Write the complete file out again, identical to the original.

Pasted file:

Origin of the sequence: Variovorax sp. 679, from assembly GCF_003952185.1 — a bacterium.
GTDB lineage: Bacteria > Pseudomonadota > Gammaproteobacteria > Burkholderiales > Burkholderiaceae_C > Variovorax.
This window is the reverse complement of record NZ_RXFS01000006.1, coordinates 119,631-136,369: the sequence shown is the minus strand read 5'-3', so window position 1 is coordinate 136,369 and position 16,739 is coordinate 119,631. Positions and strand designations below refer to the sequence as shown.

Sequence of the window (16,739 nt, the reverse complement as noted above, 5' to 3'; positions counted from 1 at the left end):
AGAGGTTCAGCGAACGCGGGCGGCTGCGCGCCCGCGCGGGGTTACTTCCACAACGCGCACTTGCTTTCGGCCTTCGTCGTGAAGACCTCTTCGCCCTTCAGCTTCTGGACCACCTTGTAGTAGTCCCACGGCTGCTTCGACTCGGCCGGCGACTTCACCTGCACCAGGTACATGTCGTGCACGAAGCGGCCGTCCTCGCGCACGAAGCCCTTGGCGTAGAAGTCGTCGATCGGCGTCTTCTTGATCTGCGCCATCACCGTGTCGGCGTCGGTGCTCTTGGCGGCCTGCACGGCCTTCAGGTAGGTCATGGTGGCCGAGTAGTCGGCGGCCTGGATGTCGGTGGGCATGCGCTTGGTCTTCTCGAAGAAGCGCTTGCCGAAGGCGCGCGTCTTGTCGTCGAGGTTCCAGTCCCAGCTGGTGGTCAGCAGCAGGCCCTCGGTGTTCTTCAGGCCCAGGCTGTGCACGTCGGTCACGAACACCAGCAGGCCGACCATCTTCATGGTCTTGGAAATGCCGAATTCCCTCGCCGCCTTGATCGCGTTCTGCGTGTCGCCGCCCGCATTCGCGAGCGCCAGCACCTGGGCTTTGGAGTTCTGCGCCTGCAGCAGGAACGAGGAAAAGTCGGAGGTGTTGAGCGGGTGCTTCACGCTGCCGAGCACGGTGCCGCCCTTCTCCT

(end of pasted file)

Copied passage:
Origin of the sequence: Variovorax sp. 679, from assembly GCF_003952185.1 — a bacterium.
GTDB lineage: Bacteria > Pseudomonadota > Gammaproteobacteria > Burkholderiales > Burkholderiaceae_C > Variovorax.
This window is the reverse complement of record NZ_RXFS01000006.1, coordinates 119,631-136,369: the sequence shown is the minus strand read 5'-3', so window position 1 is coordinate 136,369 and position 16,739 is coordinate 119,631. Positions and strand designations below refer to the sequence as shown.

Sequence of the window (16,739 nt, the reverse complement as noted above, 5' to 3'; positions counted from 1 at the left end):
AGAGGTTCAGCGAACGCGGGCGGCTGCGCGCCCGCGCGGGGTTACTTCCACAACGCGCACTTGCTTTCGGCCTTCGTCGTGAAGACCTCTTCGCCCTTCAGCTTCTGGACCACCTTGTAGTAGTCCCACGGCTGCTTCGACTCGGCCGGCGACTTCACCTGCACCAGGTACATGTCGTGCACGAAGCGGCCGTCCTCGCGCACGAAGCCCTTGGCGTAGAAGTCGTCGATCGGCGTCTTCTTGATCTGCGCCATCACCGTGTCGGCGTCGGTGCTCTTGGCGGCCTGCACGGCCTTCAGGTAGGTCATGGTGGCCGAGTAGTCGGCGGCCTGGATGTCGGTGGGCATGCGCTTGGTCTTCTCGAAGAAGCGCTTGCCGAAGGCGCGCGTCTTGTCGTCGAGGTTCCAGTCCCAGCTGGTGGTCAGCAGCAGGCCCTCGGTGTTCTTCAGGCCCAGGCTGTGCACGTCGGTCACGAACACCAGCAGGCCGACCATCTTCATGGTCTTGGAAATGCCGAATTCCCTCGCCGCCTTGATCGCGTTCTGCGTGTCGCCGCCCGCATTCGCGAGCGCCAGCACCTGGGCTTTGGAGTTCTGCGCCTGCAGCAGGAACGAGGAAAAGTCGGAGGTGTTGAGCGGGTGCTTCACGCTGCCGAGCACGGTGCCGCCCTTCTCCT